The hole 35 in the lon arm 34 is made sub- 1 .stantially larger than t 1e shank of the bolt 39 and the width of the slot 38 in the fixed arm 36 is also substantially wider than the diameter of the shank of the bolt 39. This is for the purpose of permitting the leveling of the rear vision mirror 10 after the bolt 39 has beenmoved along the slot '38 and the mirror turned to the desired angle about the bolt 39 and ball 25 as pivots. After such adjustment, if the rear vision mirror is not square with the rear window of the car, the over size of the hole 35 and the excess width of the slot 38 permits the right hand end of the rear vision mirror to be raised or lowered as may be required to level the mirror and square it up with the rear window of the can. It has been found that in most cars the proper longitudinal angle of the rear vision -mirror is approximately 12.5 degrees, and
that from this angle the-desired angularity does not vary more than 8 degrees. The present rear vision mirror mounting is therefore so designed that when the rear vision mirror is at a 1 2.5 degreelongitudinal angle to the windshield, the pivot bolt '39 is at the center of the slot 38, and that in moving the 'bolt 39 from'the center of the slot'to either exlimits ofadjustment for-the mirror.
tremity the angularity of the mirror is altered 8degrees, the mirror thereby having a range of movement of 16 degrees. By this means the mirror is adapted to allma'kes of cars without requiring the provision of excessive mirror assembly can also be supplied to the automobile manufacturer set at,12.5 degrees and little adjustment is necessary to bring it to the correct angle. 1
The clock or watch 12 isshown as supported.
at the right of the rear visionmfrror 1 0. This watch or clock can be of any usual orwell known construction and is shown as con-" tained in a casing composed of a back 44, a bezel 45 and a crystal 46. The clock or watch is shown as wound by a key 47 at its back and its hands-48 are set b the usual knurled setting piece 49. In ad ition the crystal 46 can carry an elapsed time indicator consisting of hands 50 which are carried by the .crystal and a knob 51 by which these hands are set over the regular hands of the watch or clock so that the time taken for a trip can be definitely ascertained.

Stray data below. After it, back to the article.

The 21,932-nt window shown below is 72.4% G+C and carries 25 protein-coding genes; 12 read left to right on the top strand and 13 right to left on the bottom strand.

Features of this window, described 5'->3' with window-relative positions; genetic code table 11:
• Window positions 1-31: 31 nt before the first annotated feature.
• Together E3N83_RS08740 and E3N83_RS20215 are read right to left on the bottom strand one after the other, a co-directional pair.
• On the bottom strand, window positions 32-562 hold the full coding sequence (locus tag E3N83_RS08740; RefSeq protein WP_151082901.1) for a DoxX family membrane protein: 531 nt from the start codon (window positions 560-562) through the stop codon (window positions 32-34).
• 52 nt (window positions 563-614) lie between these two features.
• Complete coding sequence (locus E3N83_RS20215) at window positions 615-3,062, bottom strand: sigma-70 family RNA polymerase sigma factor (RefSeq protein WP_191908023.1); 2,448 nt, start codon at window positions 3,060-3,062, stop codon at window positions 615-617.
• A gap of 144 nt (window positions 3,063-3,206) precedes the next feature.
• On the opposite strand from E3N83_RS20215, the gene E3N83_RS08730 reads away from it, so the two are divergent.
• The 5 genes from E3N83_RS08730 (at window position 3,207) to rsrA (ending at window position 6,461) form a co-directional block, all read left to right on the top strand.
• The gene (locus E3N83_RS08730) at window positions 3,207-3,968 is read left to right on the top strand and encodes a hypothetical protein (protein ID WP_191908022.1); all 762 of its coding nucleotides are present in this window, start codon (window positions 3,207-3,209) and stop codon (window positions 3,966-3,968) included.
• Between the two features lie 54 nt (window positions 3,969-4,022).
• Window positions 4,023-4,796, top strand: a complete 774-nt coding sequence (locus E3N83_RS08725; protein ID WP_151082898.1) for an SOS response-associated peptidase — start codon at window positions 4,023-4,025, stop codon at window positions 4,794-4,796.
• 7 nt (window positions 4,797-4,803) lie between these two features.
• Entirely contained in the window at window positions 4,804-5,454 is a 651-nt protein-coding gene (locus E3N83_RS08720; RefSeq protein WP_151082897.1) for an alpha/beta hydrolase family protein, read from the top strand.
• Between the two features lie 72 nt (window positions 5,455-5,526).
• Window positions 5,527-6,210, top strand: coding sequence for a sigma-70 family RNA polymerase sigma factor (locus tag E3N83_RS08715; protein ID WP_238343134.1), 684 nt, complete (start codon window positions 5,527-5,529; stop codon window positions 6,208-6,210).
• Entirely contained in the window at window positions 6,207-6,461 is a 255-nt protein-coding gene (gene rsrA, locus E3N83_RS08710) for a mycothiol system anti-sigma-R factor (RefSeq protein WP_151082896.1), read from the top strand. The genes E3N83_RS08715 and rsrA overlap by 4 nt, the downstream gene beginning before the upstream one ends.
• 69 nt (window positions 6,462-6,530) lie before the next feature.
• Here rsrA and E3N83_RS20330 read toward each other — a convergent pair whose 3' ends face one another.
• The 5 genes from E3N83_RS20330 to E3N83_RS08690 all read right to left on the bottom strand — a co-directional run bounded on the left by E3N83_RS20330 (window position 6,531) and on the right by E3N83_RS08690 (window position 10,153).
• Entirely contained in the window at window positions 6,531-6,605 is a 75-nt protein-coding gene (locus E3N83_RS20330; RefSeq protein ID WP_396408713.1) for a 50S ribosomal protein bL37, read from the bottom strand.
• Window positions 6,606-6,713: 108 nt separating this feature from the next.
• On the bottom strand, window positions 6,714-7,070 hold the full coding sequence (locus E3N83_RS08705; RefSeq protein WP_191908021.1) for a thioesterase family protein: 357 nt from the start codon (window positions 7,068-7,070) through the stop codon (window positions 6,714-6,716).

The bezel is extended outwardly at one side to form the leaf 52 of a bin e, the knuckle 53 of this leaf extending aroun a pintle 54. The knuckles 55 of the other hinge leaf 56 are arranged at opposite ends of the knuckle 53 and r the knuckle 53 is held frictionally in place by the compression of the nuts 57 at the ends of the pintle 54, with or without friction washers.
This hinge permits the watch or clock to turn in a horizontal plane and to permit its movement in a vertical plane, the other hinge leaf 56 lies against the outside of the rearwardly projecting lon arm 34 of the mirror holder 13 and is provi ed with an opening 75 through which the pin or bolt 39 extends, as
bestshown in- F5 .2. It is therefore apparent that to SWlIlg the watch or clock 10 up or down, the watch or clock casing is grasped and the hinge leaf 56 moved about the bolt 39 until the desired adjustment is obtained. The bolt 39, being spring loaded, .holds it thereafter in this adjusted position until manually read'usted.
To'a'djust the position of the watch or clock 10 in a vertical plane it is only necessary to grasp the casing and swing it about the pintle Y 54 to the desired position. It will therefore i the bezel 45 as illustrated.
be observed that thewatch orclock is provided with a universal mounting and can be swung in any desired position. It can therefore be readilyrewound by'reversing its position, it can be swung down to be illuminated by the dash light and it can be moved to either face the driver or the passengers as may be desired. It can also be readily and completely removed for repairs by'either removing the pintle 54 or by removing the bolt 39.